With the integration of micro/nanodevices and the rapid advancement of fabrication technologies, devices targeting the cellular level are often safe, biocompatible, and noninvasive in stomatology47. Compared to current imaging contrast agents, nanoparticles with ligands exhibiting higher biocompatibility and easier synthesis processes can target-specific surface molecules (e.g., receptors on cancer cells due to ligand binding). By generating local surface plasmon resonance at near-infrared (NIR) wavelengths, nanoparticles provide higher image contrast and resolution. In particular, quantum dots, with high fluorescence intensity, low nonspecific binding, and good stability against optical drift, can be used for the real-time detection of SCC-25 oral squamous carcinoma cells to provide a basis for the targeted therapy of oral cancer patients (Fig. 2a)48. In particular, real-time observation of the epithelial layer and basement membrane of the detected cells (e.g., oral squamous cells, carcinoma cells, and abnormal hyperplasia cells) through OCT can enable the diagnosis of precancerous lesions and early oral cancer. Compared to biopsy, OCT with a high spatial resolution of ~10 μm can reduce pain and trauma. Capable of analyzing biomarkers along with biochemical and morphological changes in cytology specimens exfoliated from oral tumors, nanobiochip sensor technology can be used for the early detection of oral cancer. The process includes capturing cells on a membrane filter, followed by immunolabeling and staining with epidermal growth factor receptor (EGFR)/Alexa Fluor-488, phalloidin/Alexa Fluor-647, and DAPI for fluorescence imaging and analysis (Fig. 2b)49.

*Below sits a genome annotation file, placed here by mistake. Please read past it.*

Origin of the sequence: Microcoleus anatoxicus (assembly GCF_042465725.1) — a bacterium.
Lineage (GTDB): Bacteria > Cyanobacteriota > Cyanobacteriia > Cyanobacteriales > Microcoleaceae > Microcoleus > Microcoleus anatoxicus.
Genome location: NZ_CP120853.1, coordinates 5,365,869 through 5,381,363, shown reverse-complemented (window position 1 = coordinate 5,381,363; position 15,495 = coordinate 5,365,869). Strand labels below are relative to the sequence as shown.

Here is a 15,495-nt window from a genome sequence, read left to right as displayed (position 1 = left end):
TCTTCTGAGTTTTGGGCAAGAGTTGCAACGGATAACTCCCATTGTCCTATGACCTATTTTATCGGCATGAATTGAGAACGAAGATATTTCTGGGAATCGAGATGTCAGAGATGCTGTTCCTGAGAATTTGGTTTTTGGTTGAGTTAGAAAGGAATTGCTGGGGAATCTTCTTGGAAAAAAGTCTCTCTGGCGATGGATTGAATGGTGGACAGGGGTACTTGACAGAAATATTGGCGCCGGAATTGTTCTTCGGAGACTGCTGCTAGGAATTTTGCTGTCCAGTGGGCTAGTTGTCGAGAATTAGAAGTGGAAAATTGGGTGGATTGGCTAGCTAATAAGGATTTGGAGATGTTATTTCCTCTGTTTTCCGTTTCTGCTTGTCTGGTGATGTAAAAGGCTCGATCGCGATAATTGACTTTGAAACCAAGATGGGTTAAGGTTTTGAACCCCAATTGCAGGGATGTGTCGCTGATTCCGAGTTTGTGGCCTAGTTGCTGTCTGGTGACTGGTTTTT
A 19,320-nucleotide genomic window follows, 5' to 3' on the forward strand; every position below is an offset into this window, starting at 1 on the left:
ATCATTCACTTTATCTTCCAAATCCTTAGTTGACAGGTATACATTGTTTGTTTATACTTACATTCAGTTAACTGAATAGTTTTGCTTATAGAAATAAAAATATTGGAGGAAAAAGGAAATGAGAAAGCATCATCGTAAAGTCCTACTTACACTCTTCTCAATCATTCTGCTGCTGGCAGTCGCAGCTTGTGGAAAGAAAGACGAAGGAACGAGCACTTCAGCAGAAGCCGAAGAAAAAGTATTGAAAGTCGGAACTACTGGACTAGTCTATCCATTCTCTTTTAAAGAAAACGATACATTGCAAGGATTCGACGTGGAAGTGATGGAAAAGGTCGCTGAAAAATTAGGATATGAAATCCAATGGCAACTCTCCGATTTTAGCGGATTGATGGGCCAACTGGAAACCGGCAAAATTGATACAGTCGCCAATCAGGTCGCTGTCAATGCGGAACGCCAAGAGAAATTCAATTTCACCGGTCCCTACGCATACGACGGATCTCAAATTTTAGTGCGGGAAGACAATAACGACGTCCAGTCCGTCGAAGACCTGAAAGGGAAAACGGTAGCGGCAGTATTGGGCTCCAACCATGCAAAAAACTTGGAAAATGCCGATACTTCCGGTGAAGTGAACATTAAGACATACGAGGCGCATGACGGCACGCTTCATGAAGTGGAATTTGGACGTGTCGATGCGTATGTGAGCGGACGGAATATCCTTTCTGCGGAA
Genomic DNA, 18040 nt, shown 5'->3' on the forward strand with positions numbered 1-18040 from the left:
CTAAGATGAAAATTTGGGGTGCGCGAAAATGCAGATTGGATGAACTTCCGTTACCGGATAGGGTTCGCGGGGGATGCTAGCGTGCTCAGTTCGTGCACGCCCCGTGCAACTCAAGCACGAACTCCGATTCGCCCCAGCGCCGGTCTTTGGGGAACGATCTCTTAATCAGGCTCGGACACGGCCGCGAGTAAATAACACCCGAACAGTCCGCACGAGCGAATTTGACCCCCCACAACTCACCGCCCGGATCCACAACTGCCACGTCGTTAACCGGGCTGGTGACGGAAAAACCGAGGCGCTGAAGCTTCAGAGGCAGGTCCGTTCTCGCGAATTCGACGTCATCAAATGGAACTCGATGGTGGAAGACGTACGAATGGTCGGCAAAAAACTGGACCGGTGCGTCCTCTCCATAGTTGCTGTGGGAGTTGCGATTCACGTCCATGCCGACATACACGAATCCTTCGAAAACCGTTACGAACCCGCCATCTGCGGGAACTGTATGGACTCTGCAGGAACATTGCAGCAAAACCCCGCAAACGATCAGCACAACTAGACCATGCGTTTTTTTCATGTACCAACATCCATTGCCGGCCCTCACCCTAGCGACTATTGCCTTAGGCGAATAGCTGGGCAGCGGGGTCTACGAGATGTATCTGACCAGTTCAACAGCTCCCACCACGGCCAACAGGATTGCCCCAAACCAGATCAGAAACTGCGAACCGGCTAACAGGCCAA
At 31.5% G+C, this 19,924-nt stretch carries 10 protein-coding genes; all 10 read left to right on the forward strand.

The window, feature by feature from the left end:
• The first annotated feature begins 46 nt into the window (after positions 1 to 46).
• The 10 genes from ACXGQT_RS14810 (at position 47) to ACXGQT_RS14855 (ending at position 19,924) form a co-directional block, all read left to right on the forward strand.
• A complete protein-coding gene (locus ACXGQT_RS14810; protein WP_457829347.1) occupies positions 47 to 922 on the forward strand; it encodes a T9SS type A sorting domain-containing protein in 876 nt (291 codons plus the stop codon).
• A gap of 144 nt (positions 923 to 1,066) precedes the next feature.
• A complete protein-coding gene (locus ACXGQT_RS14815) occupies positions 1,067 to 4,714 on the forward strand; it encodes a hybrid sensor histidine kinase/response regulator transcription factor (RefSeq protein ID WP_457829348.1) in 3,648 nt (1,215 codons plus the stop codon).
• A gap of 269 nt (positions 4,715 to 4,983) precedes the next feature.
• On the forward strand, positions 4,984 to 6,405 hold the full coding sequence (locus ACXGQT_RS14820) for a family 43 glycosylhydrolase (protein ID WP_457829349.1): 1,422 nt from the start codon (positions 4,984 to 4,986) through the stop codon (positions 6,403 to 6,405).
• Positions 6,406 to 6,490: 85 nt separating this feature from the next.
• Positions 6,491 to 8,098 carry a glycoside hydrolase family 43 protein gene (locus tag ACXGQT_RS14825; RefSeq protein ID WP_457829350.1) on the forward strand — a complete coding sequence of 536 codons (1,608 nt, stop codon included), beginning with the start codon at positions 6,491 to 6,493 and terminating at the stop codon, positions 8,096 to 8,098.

The detection of intracellular enzyme activity in vitro also plays a vital role in the diagnosis and detection of oral diseases. For instance, as the main host cell receptor for COVID-19, angiotensinase II (ACE-II) mediates the process by which the virus enters the cell to cause infection50. The composition and ratio of ACE-II expression in the oral cavity based on public RNA-seq profiles and single-cell transcriptomes also indicates that the expression of the COVID-19 receptor ACE-II receptor exists in the oral mucosa9. As another example, caspase-3 activation-mediated neuronal death is a common process in neurodegenerative diseases51. Nanodevices targeting the brain to apply fluorescence resonance energy transfer (FRET) induced by QSY-21 and CY5 can detect caspase-3 activated in apoptotic neurons. After the nanodevice enters the cell through endocytosis, intracellularly activated caspase-3 can lyse a specific sequence (DEVD), causing CY5 to detach (with a specific gene segment cleaved by ACE-II) and display fluorescence. FRET can also be extended to the analysis and detection of oral mucosal epithelial cells, with the use of nanoparticles to identify and penetrate the cell membrane, followed by the detection of ACE-II in oral mucosal epithelial cells by receptor-mediated endocytosis. Furthermore, a hollow nanoneedle electroporation system can be applied to screen patients with suspected tumors and in high-risk groups. Because small nanostraws with a diameter of 150 nm coupled with transient electric pulses are able to extract proteins, a large hollow nanoneedle with a diameter of ~450 nm can result in a higher protein diffusion rate in the nanoneedle channel. By combining nanoneedles with long-lasting electrical pulses, the extraction time can be extended for real-time monitoring. After applying the electrical pulse, intracellular proteins (e.g., BCL-2 as a biomarker for oral squamous cell carcinoma) from blood samples diffuse through the hollow nanoneedle into the microfluidic channel located beneath the cell, which can enable the noninvasive and real-time monitoring of tumor development (Fig. 2c)12. Although research efforts on the capture and extraction of live cells in stomatology do not exist at present, live cell monitoring methods can be applied for specific markers in oral squamous cell carcinoma cells (BCL-2) for the rapid detection of oral diseases in the future (Tables 1–3).